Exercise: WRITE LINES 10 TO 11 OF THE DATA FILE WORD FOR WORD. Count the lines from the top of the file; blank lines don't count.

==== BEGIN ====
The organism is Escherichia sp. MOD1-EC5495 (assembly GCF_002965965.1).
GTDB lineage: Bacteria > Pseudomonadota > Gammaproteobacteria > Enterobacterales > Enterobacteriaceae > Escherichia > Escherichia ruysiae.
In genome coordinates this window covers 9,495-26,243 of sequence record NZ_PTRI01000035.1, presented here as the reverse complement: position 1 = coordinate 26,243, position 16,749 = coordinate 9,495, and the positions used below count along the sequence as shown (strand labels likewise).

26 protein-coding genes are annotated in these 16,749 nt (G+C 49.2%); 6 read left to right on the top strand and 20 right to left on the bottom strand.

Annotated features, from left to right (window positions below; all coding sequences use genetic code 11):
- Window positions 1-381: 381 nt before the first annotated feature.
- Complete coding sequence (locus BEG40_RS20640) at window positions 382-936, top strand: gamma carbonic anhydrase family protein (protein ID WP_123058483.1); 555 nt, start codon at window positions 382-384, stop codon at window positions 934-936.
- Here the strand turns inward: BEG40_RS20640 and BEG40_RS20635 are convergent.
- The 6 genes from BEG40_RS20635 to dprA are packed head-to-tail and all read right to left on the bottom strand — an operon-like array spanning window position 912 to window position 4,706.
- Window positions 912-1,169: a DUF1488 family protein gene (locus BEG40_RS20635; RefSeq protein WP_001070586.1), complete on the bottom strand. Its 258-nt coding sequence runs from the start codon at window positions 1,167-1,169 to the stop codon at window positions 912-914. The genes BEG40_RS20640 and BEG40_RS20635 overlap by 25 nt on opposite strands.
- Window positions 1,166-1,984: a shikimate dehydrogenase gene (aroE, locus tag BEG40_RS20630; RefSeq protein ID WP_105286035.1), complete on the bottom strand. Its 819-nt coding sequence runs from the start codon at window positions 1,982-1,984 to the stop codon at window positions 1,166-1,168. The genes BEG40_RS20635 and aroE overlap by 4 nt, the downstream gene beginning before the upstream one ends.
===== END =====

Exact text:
- Window positions 912-1,169: a DUF1488 family protein gene (locus BEG40_RS20635; RefSeq protein WP_001070586.1), complete on the bottom strand. Its 258-nt coding sequence runs from the start codon at window positions 1,167-1,169 to the stop codon at window positions 912-914. The genes BEG40_RS20640 and BEG40_RS20635 overlap by 25 nt on opposite strands.
- Window positions 1,166-1,984: a shikimate dehydrogenase gene (aroE, locus tag BEG40_RS20630; RefSeq protein ID WP_105286035.1), complete on the bottom strand. Its 819-nt coding sequence runs from the start codon at window positions 1,982-1,984 to the stop codon at window positions 1,166-1,168. The genes BEG40_RS20635 and aroE overlap by 4 nt, the downstream gene beginning before the upstream one ends.